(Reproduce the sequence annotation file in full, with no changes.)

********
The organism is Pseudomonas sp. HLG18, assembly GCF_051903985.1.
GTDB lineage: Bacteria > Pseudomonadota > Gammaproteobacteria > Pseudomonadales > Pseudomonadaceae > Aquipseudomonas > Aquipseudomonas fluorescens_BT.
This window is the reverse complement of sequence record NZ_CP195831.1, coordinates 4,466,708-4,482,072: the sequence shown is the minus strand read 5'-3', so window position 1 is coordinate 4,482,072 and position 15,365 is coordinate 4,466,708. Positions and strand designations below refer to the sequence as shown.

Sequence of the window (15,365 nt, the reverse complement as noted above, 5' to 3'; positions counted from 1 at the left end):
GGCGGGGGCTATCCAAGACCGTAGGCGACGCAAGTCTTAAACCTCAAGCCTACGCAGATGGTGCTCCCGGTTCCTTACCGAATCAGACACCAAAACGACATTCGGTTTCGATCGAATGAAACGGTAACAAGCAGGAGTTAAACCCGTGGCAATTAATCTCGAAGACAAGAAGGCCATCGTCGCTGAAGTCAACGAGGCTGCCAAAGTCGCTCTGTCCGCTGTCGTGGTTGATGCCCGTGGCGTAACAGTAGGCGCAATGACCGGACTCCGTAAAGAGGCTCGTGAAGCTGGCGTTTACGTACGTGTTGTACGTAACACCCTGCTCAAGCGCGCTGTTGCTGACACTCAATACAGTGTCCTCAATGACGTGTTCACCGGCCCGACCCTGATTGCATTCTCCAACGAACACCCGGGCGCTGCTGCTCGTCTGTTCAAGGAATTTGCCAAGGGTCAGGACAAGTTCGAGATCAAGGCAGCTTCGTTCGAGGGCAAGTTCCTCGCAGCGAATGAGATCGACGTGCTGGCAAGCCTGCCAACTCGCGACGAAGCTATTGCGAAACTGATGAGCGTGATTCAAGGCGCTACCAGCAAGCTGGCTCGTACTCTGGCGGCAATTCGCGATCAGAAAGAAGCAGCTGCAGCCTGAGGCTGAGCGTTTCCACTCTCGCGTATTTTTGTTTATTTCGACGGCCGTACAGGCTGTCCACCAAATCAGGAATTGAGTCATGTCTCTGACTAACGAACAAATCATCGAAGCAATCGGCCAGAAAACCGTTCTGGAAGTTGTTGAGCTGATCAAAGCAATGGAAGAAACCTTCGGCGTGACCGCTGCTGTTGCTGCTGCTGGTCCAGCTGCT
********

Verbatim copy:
The organism is Pseudomonas sp. HLG18, assembly GCF_051903985.1.
GTDB lineage: Bacteria > Pseudomonadota > Gammaproteobacteria > Pseudomonadales > Pseudomonadaceae > Aquipseudomonas > Aquipseudomonas fluorescens_BT.
This window is the reverse complement of sequence record NZ_CP195831.1, coordinates 4,466,708-4,482,072: the sequence shown is the minus strand read 5'-3', so window position 1 is coordinate 4,482,072 and position 15,365 is coordinate 4,466,708. Positions and strand designations below refer to the sequence as shown.

Sequence of the window (15,365 nt, the reverse complement as noted above, 5' to 3'; positions counted from 1 at the left end):
GGCGGGGGCTATCCAAGACCGTAGGCGACGCAAGTCTTAAACCTCAAGCCTACGCAGATGGTGCTCCCGGTTCCTTACCGAATCAGACACCAAAACGACATTCGGTTTCGATCGAATGAAACGGTAACAAGCAGGAGTTAAACCCGTGGCAATTAATCTCGAAGACAAGAAGGCCATCGTCGCTGAAGTCAACGAGGCTGCCAAAGTCGCTCTGTCCGCTGTCGTGGTTGATGCCCGTGGCGTAACAGTAGGCGCAATGACCGGACTCCGTAAAGAGGCTCGTGAAGCTGGCGTTTACGTACGTGTTGTACGTAACACCCTGCTCAAGCGCGCTGTTGCTGACACTCAATACAGTGTCCTCAATGACGTGTTCACCGGCCCGACCCTGATTGCATTCTCCAACGAACACCCGGGCGCTGCTGCTCGTCTGTTCAAGGAATTTGCCAAGGGTCAGGACAAGTTCGAGATCAAGGCAGCTTCGTTCGAGGGCAAGTTCCTCGCAGCGAATGAGATCGACGTGCTGGCAAGCCTGCCAACTCGCGACGAAGCTATTGCGAAACTGATGAGCGTGATTCAAGGCGCTACCAGCAAGCTGGCTCGTACTCTGGCGGCAATTCGCGATCAGAAAGAAGCAGCTGCAGCCTGAGGCTGAGCGTTTCCACTCTCGCGTATTTTTGTTTATTTCGACGGCCGTACAGGCTGTCCACCAAATCAGGAATTGAGTCATGTCTCTGACTAACGAACAAATCATCGAAGCAATCGGCCAGAAAACCGTTCTGGAAGTTGTTGAGCTGATCAAAGCAATGGAAGAAACCTTCGGCGTGACCGCTGCTGTTGCTGCTGCTGGTCCAGCTGCT